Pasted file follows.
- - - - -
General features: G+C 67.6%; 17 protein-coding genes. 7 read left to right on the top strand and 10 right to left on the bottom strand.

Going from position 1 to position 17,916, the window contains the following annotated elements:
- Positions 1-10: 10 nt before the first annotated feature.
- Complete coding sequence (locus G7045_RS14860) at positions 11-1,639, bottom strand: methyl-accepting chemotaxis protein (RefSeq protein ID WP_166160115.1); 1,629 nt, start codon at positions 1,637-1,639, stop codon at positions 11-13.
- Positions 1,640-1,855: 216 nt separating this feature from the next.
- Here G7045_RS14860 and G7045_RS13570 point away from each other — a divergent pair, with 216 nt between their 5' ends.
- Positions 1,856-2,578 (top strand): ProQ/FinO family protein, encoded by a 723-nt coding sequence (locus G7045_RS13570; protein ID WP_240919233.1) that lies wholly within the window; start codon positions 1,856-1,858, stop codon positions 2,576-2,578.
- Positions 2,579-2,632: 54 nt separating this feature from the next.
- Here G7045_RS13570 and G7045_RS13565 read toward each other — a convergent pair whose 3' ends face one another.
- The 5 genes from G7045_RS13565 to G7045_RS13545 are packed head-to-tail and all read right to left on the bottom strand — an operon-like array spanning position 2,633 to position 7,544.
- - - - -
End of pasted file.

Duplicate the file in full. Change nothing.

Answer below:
General features: G+C 67.6%; 17 protein-coding genes. 7 read left to right on the top strand and 10 right to left on the bottom strand.

Going from position 1 to position 17,916, the window contains the following annotated elements:
- Positions 1-10: 10 nt before the first annotated feature.
- Complete coding sequence (locus G7045_RS14860) at positions 11-1,639, bottom strand: methyl-accepting chemotaxis protein (RefSeq protein ID WP_166160115.1); 1,629 nt, start codon at positions 1,637-1,639, stop codon at positions 11-13.
- Positions 1,640-1,855: 216 nt separating this feature from the next.
- Here G7045_RS14860 and G7045_RS13570 point away from each other — a divergent pair, with 216 nt between their 5' ends.
- Positions 1,856-2,578 (top strand): ProQ/FinO family protein, encoded by a 723-nt coding sequence (locus G7045_RS13570; protein ID WP_240919233.1) that lies wholly within the window; start codon positions 1,856-1,858, stop codon positions 2,576-2,578.
- Positions 2,579-2,632: 54 nt separating this feature from the next.
- Here G7045_RS13570 and G7045_RS13565 read toward each other — a convergent pair whose 3' ends face one another.
- The 5 genes from G7045_RS13565 to G7045_RS13545 are packed head-to-tail and all read right to left on the bottom strand — an operon-like array spanning position 2,633 to position 7,544.